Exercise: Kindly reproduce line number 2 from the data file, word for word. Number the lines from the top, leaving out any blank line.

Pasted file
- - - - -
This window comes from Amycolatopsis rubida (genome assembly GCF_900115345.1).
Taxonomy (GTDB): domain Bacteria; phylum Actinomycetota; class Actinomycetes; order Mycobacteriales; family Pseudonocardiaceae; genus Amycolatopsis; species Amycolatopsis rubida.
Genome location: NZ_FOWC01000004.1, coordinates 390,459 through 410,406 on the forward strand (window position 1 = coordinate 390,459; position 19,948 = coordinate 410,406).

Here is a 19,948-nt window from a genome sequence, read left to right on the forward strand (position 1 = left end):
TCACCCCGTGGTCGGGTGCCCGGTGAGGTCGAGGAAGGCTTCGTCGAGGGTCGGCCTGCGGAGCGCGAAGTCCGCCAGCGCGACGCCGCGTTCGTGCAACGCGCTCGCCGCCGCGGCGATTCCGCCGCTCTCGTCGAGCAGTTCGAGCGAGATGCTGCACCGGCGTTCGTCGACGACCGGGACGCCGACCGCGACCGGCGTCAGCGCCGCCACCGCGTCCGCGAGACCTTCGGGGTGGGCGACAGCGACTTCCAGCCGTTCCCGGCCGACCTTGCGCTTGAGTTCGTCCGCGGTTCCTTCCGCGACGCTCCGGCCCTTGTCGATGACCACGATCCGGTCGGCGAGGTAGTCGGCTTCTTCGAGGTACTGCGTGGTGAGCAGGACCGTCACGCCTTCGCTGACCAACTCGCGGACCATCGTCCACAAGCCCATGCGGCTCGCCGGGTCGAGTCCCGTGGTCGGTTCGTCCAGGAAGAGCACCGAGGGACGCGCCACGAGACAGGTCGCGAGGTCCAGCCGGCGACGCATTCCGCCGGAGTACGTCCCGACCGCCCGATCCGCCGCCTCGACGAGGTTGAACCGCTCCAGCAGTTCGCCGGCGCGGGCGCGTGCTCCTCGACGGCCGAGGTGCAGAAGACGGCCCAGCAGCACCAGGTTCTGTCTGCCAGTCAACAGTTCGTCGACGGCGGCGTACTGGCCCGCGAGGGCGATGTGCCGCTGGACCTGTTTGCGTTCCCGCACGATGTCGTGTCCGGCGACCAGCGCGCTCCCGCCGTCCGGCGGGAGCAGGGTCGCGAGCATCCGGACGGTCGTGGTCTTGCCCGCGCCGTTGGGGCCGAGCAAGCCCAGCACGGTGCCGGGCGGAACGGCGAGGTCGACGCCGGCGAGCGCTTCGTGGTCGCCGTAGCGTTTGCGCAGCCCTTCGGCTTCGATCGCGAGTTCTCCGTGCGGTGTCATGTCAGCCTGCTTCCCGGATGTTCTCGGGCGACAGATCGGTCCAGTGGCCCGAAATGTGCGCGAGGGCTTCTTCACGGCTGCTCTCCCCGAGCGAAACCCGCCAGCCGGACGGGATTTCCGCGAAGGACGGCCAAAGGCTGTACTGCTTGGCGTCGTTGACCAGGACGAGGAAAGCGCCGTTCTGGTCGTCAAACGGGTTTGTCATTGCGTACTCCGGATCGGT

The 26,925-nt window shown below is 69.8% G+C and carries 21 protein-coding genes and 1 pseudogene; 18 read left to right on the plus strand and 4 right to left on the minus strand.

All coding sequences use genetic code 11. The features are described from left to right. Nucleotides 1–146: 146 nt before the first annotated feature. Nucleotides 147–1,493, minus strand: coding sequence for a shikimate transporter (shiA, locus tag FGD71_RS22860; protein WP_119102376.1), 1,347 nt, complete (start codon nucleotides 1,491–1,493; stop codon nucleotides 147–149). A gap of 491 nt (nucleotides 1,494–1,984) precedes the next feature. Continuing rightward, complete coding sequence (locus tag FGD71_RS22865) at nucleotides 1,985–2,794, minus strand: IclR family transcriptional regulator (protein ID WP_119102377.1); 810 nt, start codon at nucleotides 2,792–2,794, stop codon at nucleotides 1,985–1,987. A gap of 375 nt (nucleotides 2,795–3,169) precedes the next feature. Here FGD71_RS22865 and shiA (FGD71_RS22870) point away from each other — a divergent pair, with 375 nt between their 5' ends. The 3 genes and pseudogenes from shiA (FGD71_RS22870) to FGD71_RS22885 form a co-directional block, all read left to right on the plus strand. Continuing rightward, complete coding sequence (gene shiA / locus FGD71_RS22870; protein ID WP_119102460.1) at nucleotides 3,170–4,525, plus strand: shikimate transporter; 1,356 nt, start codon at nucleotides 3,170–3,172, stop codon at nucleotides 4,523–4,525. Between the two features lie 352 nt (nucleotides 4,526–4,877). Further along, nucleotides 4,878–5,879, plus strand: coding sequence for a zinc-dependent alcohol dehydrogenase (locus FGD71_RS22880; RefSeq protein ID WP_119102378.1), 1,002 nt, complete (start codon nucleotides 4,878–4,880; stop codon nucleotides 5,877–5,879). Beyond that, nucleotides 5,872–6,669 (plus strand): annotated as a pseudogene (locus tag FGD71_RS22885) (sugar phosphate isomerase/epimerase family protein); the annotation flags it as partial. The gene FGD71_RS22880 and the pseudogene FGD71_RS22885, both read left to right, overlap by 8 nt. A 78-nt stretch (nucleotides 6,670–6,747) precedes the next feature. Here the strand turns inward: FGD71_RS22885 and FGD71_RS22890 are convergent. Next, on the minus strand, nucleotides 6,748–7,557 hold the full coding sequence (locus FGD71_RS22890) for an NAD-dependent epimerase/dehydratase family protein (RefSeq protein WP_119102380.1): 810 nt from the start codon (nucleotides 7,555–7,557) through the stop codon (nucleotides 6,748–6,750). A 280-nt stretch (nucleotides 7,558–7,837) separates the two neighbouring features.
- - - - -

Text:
Taxonomy (GTDB): domain Bacteria; phylum Actinomycetota; class Actinomycetes; order Mycobacteriales; family Pseudonocardiaceae; genus Amycolatopsis; species Amycolatopsis rubida.